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Don’t feel obliged to respond to emails after 7pm, bar chief tells barristers

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Richard Atkins QC says ’24/7 365 days a year culture’ is damaging lawyer wellbeing

Barristers should not feel obliged to respond to work emails after 7pm, the Bar Council’s new chairman has said. Richard Atkins QC, a criminal specialist at St Philips Chambers, went on to claim that the bar’s 24-hour work culture was having a detrimental effect on barristers’ family lives.

Speaking in an interview with The Times (£), Atkins said the general expectation that barristers should be “on parade 24 hours a day, seven days a week” was “not good for wellbeing, nor for diversity at the bar”. Atkins — who was installed as bar chief this month — continued:

“Technology is very good but it does suck us into a 24/7 365 days a year culture. The bar works at odd hours and I can’t hold it against people that they may want to email at three or four in the morning — if that’s the way they work at rather too late an hour.”

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In a bid to deter barristers burning the midnight oil, Atkins revealed bar bigwigs, including from the Criminal Bar Association (CBA), are considering a new protocol for emails. He told the newspaper:

“I would like to see a protocol along the lines of — if the emails come in after, say, seven o’clock at night it is deemed that it hasn’t landed until nine am the next morning. So you’re under no obligation to wait up until midnight. It doesn’t stop you sending the email and you may want to reply, and it may be that in the commercial world they have to. So one size may not fit all.”

Atkins added: “But if you’re prosecuting or defending a criminal case and running everything and prepping your cross-examination for the next day, the last thing you want is some email coming in at midnight that you’ve immediately got to reply to, or perhaps judges saying expect to have this by four o’clock on Sunday afternoon. I think we need to calm it all down a little bit.”

Last year, a Bar Council report revealed 27% of criminal barristers and 33% of family barristers were clocking up more than 60 hours of work a week. This is compared to 17% of civil and 16% of commercial/chancery barristers.

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43 Comments

Anonymous

Well said

We need job security, decent pensions, affordable homes and good schools

An end to wasteful overwork and long hours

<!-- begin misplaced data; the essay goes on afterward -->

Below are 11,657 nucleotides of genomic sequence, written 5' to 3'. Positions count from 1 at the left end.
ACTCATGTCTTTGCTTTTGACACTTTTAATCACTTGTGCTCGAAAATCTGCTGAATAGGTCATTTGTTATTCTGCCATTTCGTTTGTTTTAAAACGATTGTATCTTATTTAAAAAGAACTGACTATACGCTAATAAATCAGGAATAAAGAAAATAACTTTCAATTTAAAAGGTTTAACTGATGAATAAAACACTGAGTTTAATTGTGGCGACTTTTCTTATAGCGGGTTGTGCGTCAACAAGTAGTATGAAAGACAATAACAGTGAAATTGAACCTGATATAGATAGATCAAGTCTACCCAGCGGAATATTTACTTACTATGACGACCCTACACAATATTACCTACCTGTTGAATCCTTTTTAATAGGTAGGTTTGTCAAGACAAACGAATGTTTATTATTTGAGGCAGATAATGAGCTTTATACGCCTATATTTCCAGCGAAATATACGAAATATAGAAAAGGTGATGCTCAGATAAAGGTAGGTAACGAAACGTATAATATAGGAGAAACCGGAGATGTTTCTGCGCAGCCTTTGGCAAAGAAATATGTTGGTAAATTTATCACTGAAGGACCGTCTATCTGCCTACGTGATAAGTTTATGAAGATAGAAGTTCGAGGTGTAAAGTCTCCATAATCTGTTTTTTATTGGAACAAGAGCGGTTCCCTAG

A new deal for the country

VOTE CORBYN

FOR THE MANY, NOT THE FEW

(18)(57)

Anonymous

Are you a City partner worried about a windfall tax?

Are you a high earner worried about higher taxes?

Are you an exploitative capitalist worried about redistributive taxation and worker’s rights?

YOU SHOULD BE

CHANGE IS COMING

VOTE CORBYN

(0)(1)

Anonymous

Amen brother

Solidarity with Palestinians

(10)(12)

Just A Junior Clerk

Quite rightly so!

I work in a manic chambers. Internal communications are one of the biggest issues we’re facing. The way our chambers used to email – non-stop chains, unimportant announcements and request from solicitors at ungodly hours.

I’ve set up a system in our chambers to help mitigate the regular small fires we fight. Planning your week, sorting email communications and implementing rules, creating comms channels and the likes have drastically changed the mood in chambers.

This 24/7 culture needs to stop – we need to start thinking outside the box

(50)(1)

Anonymous

It’s pure commerce.

If my Barrister will not respond to late night emails, I will instruct one who will.

Simple!

(22)(52)

Anonymous

This is why we need to unionise to prevent such a race to the bottom on wellbeing.

Wouldn’t you rather have a well-rested barrister who can handle your case with their full intellectual faculties and in a motivated fashion rather than one who is reaching burnout and functioning on minimal sleep whose judgment is necessarily impaired as a matter of biology. Appears short-sighted to me.

(73)(5)

Anonymous

No. If I need an answer to a legal problem at 2.30am that cannot wait, then I need a top legal brain with the stamina to deliver.

Snowflakes do not get the brief.

(14)(77)

Anonymous

Very few cases genuinely require an answer to a legal problem at that time of day.

The more realistic situation is that your partner or client has set an arbitrary deadline – the timetables of the lay client, solicitor and counsel are all connected and it is only when all three parties tackle this issue will it be solved.

Moreover, in direct response to your point, if the Bar as a whole rejects the obscene demands of answering a legal problem at 2.30am, let’s say, then where will that leave you? Either a) you will have sub-standard counsel selling out their colleagues to get briefs which they could not secure on merit alone, or b) you will have to tackle the question yourself.

(78)(0)

Anonymous

If the lay client wants an answer, solicitor has to find counsel that will give him an answer or else lay client will go elsewhere.

It’s no good solicitor saying “I couldn’t find counsel who would answer your query by your deadline”. Paying clients expect the best and will happily take their business elsewhere if Solicitors and Counsel do not deliver.

(6)(32)

Anonymous

Put in protections to prevent such behaviour being possible, and such behaviour ceases

(8)(1)

Anonymous

Any barrister would respond to a truly urgent query (limitation expiring next day, sudden need for an injunction, client has declined to give instructions until day before unless order deadline etc).

But in the absence of such compelling urgency sols should do their job and manage client expectations.

Or, go to a barrister who is happy to answer at all hours. It’s a free market. But don’t expect the rest of us to do it.

No one is going to lose their practice by not religiously checking their emails all evening, or replying the next day. Most solicitors aren’t cretins.

(7)(0)

Anonymous

I’m intrigued. What could the legal question be at 2.30am, that needs answering at that time?

(25)(1)

Anonymous